The story in this movie deals with the perseverance of Spaniards to take back their country from the French who have conquered Spain under Napoleon as he marched over Europe. A huge cannon, perhaps the largest in the world at that time, is discarded by the army as they retreat from the French invaders. A "ragtag" group of Spanish loyalists find "The Gun" and begin to restore it so they may tow it across Spain to the French stronghold in Avila and use it to open the giant walls for an invasion. Luckily Britain has sent someone to retrieve the cannon for England so they can have it to fight the French also AND to make sure that the French don't get the gun! A shoemaker and his voluptuous girl friend are the leaders of the peasants trying to get the gun to Avila. The Brit can't get help to get the giant gun back to his ship without the peasants and the shoemaker won't help him unless they all go blast Avila open first. The Brit has the knowledge needed to fire the weapon and the ...Written by
Roger Ebert's review of the film 'Papillon' uses this movie as a guideline: "Sophia Loren was once in a movie named 'The Pride and the Passion,' which involved hauling an enormous cannon halfway across Europe through deep mud. By the time they heaved the cannon into position, I had long since stopped caring, and even had a little difficulty remembering why they were doing it in the first place. The movie had expended enormous energy without cause." Throughout the 'Papillon' review he kept referencing Sophia and the cannon as something he cared less about. Both this and 'Papillon', in his opinion, had big budgets, big stars, but didn't move him. See more »
The French commander at Avila threatened local peasants to tell him where the cannon was shortly after the journey to Avila with the cannon started, but Avila was far away from the cannon and the cannon was heading toward Avila and the peasants couldn't have even known where it was or even known about it. Word did not travel that fast in those days. See more »
The British Grenadiers
Heard as a theme See more »
The Big Gun...or, Accents in Europe's Southwest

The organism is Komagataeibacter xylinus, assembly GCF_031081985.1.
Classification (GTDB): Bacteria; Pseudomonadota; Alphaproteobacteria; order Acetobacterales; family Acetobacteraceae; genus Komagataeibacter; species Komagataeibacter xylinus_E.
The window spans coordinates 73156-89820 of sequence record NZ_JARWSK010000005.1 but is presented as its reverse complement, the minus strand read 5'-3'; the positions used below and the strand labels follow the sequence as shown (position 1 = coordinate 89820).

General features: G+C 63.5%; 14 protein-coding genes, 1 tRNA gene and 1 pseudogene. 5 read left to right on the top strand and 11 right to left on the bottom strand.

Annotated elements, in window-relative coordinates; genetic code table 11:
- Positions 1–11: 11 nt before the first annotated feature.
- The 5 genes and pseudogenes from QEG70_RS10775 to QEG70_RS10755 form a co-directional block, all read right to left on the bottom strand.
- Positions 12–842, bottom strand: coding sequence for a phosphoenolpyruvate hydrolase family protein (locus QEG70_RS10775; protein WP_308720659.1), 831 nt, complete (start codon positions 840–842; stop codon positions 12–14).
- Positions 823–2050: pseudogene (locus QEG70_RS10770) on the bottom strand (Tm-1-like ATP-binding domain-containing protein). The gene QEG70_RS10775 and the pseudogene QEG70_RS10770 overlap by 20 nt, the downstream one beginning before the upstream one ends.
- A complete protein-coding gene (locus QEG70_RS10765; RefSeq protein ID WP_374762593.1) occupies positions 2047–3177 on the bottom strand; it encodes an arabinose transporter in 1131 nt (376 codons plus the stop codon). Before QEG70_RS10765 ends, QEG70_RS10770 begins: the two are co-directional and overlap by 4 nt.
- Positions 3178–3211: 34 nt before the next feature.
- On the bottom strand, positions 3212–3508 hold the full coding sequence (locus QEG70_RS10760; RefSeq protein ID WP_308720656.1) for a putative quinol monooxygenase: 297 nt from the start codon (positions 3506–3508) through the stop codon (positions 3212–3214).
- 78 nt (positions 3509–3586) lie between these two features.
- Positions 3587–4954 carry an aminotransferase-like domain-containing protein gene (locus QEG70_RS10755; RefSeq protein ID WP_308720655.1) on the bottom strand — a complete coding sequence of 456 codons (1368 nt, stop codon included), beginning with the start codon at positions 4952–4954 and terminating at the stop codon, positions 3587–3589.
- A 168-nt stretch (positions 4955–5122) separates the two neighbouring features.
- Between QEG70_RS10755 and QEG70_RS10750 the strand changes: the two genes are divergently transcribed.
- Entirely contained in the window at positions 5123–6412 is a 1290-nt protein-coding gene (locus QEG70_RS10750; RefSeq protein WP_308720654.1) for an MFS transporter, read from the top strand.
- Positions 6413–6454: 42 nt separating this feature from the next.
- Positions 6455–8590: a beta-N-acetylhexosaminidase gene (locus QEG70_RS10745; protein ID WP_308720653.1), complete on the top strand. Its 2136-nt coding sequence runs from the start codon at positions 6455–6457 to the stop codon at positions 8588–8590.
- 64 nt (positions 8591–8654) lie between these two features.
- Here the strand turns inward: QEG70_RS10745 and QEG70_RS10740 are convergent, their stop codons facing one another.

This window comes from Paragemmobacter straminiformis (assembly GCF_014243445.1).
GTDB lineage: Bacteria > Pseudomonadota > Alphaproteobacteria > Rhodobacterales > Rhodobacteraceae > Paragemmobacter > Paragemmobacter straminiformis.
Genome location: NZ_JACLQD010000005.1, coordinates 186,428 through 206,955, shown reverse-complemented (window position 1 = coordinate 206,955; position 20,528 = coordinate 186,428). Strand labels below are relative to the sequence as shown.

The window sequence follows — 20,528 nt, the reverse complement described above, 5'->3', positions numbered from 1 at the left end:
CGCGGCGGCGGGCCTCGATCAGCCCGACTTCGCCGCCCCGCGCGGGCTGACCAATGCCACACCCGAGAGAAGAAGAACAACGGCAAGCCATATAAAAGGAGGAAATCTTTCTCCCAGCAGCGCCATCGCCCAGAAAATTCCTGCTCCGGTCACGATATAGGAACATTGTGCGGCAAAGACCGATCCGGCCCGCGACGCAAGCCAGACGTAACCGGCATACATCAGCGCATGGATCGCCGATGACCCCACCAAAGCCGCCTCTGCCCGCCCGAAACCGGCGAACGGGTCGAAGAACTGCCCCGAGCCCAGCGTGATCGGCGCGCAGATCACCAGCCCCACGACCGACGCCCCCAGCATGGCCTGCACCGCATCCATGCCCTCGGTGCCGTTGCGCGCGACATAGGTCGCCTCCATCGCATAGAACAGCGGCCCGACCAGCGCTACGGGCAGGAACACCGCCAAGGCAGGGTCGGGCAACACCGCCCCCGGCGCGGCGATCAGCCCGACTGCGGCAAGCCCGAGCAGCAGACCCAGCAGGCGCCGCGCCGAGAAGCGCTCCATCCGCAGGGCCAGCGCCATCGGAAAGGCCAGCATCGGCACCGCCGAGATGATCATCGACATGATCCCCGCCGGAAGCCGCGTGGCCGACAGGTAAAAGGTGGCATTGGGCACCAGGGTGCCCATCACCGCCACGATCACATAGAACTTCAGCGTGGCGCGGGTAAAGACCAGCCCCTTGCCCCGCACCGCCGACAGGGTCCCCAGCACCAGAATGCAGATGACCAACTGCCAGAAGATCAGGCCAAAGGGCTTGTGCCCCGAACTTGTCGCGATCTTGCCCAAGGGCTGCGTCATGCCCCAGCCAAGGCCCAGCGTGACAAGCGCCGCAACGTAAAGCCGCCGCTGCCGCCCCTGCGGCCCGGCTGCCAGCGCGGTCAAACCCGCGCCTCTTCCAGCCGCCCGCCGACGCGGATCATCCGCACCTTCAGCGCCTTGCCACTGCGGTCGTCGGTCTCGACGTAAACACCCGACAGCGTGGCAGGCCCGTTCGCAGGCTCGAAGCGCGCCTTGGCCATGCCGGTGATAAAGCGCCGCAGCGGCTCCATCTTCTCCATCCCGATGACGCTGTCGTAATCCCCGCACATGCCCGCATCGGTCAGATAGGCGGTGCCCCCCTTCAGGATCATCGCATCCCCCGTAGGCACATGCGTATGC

It's 1810 and the Spanish are retreating from Napoleon's French army battered and beaten; they ditch a mammoth, cumbersome cannon over a cliff, but an English Captain, also against Napoleon, helps resurrect it to defeat the French battalions. Stanley Kramer directed this failed epic visualization of C.S. Forester's book "The Gun", complete with miscast stars and a one-sided view of history (it's no doubt the French weren't crazy about this picture--it makes them look like heartless monsters picking on defenseless saints). Cary Grant's Brit is the subject of some levity (which is welcomed), but Frank Sinatra's Spanish fighter is taken very seriously (which was a mistake). Heavily pancaked and talking like an educated bandito, Sinatra looks and sounds ridiculous (one has to wonder: did Kramer pick Sinatra for this role or was the actor foisted upon him by United Artists?). Sophia Loren, as a Spanish girl who falls for both men, doesn't attempt an accent, but her Flamenco is as unreal as her red-tinted hair; she smiles a bit in the beginning but is otherwise quite dour, and Grant doesn't even seem to notice her until the script calls for him to fall in love. Some of the landscapes are attractive, the castles and churches are impressively photographed by the great Franz Planer, but the studio-bound melodrama and the outdoor battle scenes are an erratic mix, both visually and emotionally. For those who stick with it, the finale is surprisingly sensitive. ** from ****
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